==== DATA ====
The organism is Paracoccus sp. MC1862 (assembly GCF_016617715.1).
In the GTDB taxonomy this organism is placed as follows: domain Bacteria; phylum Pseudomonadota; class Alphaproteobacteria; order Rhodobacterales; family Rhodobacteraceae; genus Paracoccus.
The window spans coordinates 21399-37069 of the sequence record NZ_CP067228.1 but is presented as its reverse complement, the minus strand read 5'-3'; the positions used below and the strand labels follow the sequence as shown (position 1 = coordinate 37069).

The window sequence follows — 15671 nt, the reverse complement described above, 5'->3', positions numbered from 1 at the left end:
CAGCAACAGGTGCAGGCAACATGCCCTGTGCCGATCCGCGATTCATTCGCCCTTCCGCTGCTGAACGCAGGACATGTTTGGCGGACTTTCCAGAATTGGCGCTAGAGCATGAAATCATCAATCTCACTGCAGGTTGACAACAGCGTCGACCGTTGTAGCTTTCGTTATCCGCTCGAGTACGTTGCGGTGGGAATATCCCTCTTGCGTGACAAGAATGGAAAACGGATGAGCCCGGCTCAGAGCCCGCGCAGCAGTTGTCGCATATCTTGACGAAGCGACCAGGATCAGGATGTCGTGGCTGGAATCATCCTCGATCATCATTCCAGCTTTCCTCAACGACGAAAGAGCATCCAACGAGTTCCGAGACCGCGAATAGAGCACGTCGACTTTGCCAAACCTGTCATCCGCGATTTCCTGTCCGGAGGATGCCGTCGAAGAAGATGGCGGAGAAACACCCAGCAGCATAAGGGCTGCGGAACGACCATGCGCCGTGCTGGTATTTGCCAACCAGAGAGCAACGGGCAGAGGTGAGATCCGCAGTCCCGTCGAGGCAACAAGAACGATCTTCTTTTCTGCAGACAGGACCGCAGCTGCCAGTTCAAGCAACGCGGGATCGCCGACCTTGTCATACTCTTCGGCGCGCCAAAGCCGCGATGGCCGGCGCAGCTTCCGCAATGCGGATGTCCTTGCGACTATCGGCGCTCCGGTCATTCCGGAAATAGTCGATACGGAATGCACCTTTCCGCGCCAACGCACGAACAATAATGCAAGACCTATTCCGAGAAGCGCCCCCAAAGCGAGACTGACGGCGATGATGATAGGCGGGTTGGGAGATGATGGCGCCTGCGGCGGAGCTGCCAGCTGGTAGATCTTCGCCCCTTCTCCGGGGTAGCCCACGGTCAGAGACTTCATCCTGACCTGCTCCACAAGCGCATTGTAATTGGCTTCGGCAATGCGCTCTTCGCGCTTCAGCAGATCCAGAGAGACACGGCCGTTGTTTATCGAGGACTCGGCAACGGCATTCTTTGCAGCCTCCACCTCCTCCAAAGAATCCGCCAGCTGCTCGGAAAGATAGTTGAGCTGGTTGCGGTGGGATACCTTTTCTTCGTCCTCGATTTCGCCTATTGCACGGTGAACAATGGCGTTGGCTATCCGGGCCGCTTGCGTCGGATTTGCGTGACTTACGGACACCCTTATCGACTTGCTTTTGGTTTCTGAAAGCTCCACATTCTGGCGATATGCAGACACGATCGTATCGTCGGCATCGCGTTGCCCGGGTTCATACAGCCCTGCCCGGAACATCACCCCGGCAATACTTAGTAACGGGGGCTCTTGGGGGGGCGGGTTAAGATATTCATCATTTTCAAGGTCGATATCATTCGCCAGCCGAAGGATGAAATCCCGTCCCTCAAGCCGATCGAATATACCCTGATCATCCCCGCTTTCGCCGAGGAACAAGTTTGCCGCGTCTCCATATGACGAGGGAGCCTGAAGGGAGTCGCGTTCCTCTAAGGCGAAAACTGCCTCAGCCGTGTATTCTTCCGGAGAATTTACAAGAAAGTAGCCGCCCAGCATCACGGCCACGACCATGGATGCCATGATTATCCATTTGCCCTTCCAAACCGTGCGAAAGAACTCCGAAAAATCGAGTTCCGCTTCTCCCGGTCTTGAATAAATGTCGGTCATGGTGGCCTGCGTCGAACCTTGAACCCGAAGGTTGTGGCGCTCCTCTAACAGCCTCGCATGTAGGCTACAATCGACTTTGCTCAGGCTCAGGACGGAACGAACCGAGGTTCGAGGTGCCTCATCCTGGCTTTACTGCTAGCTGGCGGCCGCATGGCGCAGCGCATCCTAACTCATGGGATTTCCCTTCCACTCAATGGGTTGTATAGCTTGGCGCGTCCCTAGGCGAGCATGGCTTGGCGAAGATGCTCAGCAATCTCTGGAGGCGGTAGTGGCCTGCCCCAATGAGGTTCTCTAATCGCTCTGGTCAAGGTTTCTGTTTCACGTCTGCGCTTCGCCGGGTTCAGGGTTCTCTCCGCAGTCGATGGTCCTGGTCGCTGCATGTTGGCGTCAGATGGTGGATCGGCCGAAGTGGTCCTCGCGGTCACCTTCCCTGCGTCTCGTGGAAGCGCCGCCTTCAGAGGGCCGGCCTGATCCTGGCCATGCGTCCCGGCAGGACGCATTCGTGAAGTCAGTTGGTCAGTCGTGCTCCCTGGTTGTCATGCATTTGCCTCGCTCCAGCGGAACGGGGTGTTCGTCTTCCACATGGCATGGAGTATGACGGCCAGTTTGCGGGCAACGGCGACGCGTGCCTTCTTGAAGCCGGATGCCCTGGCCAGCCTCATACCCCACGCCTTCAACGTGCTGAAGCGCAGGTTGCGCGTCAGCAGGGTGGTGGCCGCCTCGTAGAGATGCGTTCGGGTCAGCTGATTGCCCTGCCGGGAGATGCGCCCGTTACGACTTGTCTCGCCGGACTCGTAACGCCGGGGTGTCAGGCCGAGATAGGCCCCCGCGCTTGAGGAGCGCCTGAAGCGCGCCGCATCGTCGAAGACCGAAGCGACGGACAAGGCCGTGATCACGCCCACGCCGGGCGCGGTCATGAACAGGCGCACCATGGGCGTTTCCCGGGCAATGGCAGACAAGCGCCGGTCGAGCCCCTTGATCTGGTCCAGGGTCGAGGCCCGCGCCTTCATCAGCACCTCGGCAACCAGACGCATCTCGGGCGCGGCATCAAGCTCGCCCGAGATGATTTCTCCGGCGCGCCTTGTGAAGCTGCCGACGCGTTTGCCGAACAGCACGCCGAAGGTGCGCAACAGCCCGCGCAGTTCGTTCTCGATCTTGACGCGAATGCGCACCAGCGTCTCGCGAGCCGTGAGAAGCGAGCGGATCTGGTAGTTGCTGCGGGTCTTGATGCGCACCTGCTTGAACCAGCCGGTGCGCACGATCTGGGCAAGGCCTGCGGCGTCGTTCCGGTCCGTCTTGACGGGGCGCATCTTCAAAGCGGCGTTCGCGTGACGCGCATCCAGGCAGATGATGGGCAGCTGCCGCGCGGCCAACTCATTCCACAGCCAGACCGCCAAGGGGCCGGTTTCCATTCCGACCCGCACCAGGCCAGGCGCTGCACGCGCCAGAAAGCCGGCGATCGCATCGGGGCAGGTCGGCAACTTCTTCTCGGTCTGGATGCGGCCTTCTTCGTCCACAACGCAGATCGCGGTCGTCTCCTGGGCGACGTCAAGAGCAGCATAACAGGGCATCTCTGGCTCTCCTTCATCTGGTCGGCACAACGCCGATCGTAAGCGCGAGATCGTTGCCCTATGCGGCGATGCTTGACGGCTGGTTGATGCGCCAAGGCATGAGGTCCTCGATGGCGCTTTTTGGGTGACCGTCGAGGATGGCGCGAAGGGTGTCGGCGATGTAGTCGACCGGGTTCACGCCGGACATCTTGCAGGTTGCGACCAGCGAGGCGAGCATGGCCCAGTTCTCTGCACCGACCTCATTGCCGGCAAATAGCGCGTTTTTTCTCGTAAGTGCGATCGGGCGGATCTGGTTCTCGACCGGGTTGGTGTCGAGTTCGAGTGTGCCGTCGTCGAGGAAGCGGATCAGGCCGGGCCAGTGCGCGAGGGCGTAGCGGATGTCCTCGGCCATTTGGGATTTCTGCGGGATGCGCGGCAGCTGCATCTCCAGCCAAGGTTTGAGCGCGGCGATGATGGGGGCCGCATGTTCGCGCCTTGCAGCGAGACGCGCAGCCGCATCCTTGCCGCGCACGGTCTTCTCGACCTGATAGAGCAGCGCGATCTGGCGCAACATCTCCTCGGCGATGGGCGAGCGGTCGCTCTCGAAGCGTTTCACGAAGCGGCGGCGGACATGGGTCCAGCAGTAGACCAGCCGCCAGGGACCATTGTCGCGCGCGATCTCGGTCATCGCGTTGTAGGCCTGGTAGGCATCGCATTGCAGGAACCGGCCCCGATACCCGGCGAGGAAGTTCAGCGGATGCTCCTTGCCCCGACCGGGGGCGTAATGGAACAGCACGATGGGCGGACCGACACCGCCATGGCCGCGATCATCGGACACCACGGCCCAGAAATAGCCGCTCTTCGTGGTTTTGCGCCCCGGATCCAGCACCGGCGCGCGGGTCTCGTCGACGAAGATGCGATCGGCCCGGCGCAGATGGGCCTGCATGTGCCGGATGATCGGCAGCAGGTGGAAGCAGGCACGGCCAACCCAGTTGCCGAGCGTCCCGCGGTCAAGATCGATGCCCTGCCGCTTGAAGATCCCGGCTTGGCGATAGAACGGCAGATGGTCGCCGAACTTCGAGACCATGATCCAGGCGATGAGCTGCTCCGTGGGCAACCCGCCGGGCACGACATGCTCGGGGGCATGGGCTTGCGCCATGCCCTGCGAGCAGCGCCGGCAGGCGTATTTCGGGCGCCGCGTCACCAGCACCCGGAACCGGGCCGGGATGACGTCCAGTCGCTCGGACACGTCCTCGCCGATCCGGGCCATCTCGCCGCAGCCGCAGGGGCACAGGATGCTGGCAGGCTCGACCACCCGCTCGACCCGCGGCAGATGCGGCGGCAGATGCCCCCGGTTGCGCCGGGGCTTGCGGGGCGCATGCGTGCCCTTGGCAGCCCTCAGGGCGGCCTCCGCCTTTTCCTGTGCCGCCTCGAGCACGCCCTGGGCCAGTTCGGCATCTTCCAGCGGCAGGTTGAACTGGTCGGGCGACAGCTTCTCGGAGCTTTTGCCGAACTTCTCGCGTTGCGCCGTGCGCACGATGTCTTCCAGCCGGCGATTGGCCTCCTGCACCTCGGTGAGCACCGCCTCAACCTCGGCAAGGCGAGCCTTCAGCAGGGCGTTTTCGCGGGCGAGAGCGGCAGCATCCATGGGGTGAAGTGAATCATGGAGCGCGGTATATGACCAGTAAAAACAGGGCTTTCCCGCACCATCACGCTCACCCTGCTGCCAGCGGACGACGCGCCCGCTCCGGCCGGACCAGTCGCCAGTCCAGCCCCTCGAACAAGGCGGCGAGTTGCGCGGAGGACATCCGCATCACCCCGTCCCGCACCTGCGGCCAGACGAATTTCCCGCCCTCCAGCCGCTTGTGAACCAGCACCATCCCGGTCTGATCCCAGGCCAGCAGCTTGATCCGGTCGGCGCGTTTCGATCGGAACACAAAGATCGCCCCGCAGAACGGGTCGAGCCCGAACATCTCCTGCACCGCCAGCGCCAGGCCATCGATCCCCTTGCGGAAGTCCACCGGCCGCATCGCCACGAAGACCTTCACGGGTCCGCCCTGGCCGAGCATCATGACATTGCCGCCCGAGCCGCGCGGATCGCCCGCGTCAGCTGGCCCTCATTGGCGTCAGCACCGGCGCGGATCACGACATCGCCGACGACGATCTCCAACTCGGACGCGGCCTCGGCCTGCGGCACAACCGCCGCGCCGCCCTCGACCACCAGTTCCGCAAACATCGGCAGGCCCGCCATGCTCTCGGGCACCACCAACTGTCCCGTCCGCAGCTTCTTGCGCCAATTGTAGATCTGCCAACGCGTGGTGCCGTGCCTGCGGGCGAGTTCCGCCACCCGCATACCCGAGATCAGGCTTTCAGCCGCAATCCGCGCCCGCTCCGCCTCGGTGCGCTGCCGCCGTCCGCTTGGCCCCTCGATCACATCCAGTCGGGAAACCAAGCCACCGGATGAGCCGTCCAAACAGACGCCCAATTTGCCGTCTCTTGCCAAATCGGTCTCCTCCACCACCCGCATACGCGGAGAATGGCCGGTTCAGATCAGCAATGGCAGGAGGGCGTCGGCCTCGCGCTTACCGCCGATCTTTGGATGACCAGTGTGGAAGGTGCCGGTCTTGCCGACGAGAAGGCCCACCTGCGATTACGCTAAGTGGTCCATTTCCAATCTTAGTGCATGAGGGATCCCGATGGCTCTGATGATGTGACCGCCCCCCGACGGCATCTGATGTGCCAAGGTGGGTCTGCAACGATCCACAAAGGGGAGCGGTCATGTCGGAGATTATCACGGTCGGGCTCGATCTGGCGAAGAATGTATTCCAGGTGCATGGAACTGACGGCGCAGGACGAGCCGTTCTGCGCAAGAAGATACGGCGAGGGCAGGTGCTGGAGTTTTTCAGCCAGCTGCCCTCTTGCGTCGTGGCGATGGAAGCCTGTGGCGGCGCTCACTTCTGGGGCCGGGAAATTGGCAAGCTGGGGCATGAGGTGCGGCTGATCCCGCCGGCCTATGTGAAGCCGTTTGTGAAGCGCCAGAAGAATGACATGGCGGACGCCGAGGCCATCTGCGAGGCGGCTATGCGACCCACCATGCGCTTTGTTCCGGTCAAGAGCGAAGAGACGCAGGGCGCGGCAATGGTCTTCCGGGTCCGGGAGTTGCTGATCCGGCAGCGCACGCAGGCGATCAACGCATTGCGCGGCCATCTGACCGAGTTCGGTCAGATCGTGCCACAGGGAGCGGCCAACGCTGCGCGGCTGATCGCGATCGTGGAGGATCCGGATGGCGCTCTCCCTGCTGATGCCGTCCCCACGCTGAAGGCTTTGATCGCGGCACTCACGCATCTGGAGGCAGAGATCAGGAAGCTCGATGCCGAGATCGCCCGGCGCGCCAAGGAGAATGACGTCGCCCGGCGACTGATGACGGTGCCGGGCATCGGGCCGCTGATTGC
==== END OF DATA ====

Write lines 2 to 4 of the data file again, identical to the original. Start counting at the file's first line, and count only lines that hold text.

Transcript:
In the GTDB taxonomy this organism is placed as follows: domain Bacteria; phylum Pseudomonadota; class Alphaproteobacteria; order Rhodobacterales; family Rhodobacteraceae; genus Paracoccus.
The window spans coordinates 21399-37069 of the sequence record NZ_CP067228.1 but is presented as its reverse complement, the minus strand read 5'-3'; the positions used below and the strand labels follow the sequence as shown (position 1 = coordinate 37069).

The window sequence follows — 15671 nt, the reverse complement described above, 5'->3', positions numbered from 1 at the left end: